That said, for two Sundays, as I have chopped and squeezed fresh lemons, I have thought of Jackie and smiled.  I have imagined her and our conversations as I move through my kitchen, while my brain alters levels of different neurochemicals and changes my affective state in ways that are real and comforting to me.

The stubborn adherence to imagining that technological use inherently diminishes our authenticity has been eroding the mental health field’s relationship with the people we work with for decades now.  Friends and colleagues of mine in the tech industry are consistently amazed that I still need to educate and advocate with my peers about this.  Our profession continues to act as if relationship mediated by emerging technologies is one step removed from other relationships, less authentic because we use our bodies in different ways to achieve connection with each other.  I wonder if our dogs feel that we are less authentic because we have replaced smelling butts with eye contact and uttering sounds all the time?

I jest, in part because I doubt our companion animals feels as fearful of becoming irrelevant as many of my colleagues do.  I think this fear is only justified to the extent that we are dogmatic about what constitute authenticity for everyone.  Pierre Teilhard de Chardin once said:

Love is the only force which can make things one without destroying them. … Some day, after mastering the winds, the waves, the tides and gravity, we shall harness.. the energies of love, and then, for the second time in the history of the world, man will have discovered fire.

I do not think it is the role of the therapist to be the arbiter of truth in what makes intimacy or authentic relationships.  Our role is to help our patients explore their capacity and harness their energies for love in ways that may go beyond the imagination our own experience affords us.  It is not for us to give them fire as gods would, but to help them make themselves whole without destroying them.

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The Lava Expert

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“Sometimes it is the people no one imagines anything of who do the things that no one can imagine.”  –The Imitation Game

Shortly before I fell into the lava I began a conversation with an eleven year old girl, we’ll call her Sal.  This was a while back, on a Minecraft server I play on from time to time.  My name when I play Minecraft has the word “therapist” in it, and Sal had noticed this.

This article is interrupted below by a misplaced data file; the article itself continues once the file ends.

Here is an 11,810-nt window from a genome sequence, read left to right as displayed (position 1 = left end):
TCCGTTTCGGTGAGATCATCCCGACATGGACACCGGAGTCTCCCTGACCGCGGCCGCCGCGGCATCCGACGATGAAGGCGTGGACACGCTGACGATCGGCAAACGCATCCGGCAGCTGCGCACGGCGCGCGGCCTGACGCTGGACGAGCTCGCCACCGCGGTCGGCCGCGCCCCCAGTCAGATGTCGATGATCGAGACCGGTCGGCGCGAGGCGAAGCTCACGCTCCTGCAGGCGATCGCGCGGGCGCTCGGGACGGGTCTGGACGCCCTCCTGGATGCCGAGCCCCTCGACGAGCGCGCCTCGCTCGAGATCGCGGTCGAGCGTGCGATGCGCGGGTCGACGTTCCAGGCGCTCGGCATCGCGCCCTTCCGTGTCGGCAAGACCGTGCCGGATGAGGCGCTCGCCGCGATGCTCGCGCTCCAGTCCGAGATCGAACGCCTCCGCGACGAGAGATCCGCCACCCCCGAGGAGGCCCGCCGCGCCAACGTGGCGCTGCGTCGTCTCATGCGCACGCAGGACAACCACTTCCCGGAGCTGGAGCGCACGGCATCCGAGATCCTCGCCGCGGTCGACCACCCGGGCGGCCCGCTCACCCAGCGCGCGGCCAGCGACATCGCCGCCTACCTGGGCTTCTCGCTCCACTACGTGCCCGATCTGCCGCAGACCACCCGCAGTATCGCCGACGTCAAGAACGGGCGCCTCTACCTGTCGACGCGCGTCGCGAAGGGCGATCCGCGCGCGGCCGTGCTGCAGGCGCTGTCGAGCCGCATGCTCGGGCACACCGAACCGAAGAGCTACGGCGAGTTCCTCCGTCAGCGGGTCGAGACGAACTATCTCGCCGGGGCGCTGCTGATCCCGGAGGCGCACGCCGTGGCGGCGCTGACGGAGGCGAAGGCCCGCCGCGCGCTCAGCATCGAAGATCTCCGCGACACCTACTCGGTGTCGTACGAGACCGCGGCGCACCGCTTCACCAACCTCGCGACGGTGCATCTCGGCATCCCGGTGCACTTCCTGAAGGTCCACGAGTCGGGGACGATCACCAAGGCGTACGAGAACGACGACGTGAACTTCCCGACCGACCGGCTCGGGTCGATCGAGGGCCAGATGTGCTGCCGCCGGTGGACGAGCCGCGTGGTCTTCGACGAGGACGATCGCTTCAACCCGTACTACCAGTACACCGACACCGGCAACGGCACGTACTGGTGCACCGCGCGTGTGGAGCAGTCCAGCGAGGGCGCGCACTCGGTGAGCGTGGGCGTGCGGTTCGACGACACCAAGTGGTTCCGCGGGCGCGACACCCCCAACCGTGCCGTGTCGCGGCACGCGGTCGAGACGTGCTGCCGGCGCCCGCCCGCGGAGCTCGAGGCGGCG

“Hey, are you really a therapist?” Sal asked via our server text chat.

“Yes I am.”  I typed back.  I had been mining obsidian and using a river to cool the lava so I could chip away at it with my diamond pickaxe.  In the time it took to type my reply, I managed to fall into the river and get washed into the lava.  I watched myself go up in flames, and with me most of my loot.  There is always a chance though, when one falls into lava this way, that some of one’s loot can be thrown clear.  So upon respawning I quickly made my way back to the scene of my demise as we continued our conversation.

“Oops, burned up,” Sal said, as the server had announced just that when I fell in the lava.  “Are you the kind of therapist that talks to kids about their problems?”

“Kids and adults both, yes.”

“My mother wants me to see a therapist,” Sal said.

“Why?” asked another one of the kids on the server.

“She says I have problems with friends,” Sal said.  By this point I had returned to the lava pool.  There was no loot that had survived.

“Sal,” I said.  “Everyone needs help with their problems from time to time.  That’s why there are 7 billion people on the planet, to help each other out.”

For some reason that made quite an impact with the other players.  “Wow, you must be an expert!!” one typed.  I’m not sure how he’d come to that conclusion.

“I’m certainly not an expert on lava,” I replied, and fortunately the conversation went back to the business of mining after some sympathetic emoticons.

I have no problem talking with kids about therapy, or being a psychotherapist.  If I did, I certainly wouldn’t have the word in my userid.  And it wasn’t even that I was “off duty.”  I’ve had many conversations in chats over the years and heard a range of problems.  In part I was a little protective of Sal’s right to privacy, although experience has again shown me that kids are often less hung up on therapy than adults, and in many ways are often more trusting of psychotherapy than adults are.  Mostly the reason I wanted us all to get back to playing was that I had caught myself sounding “educational.”

*  *  *  *  *

In play if there is any such thing as an expert it is certainly not the therapist, or adults in general.  Virginia Axline, knew this.  In her book Play Therapy she writes, “Non-directive therapy is based upon the assumption that the individual has within himself…  the ability to solve his own problems satisfactorily.”  (Axline, 1947)  My trainees are often as surprised to find that I am friend to both psychodynamic and solution-focused theories as I am to find that they have been taught the two have irreconcilable differences.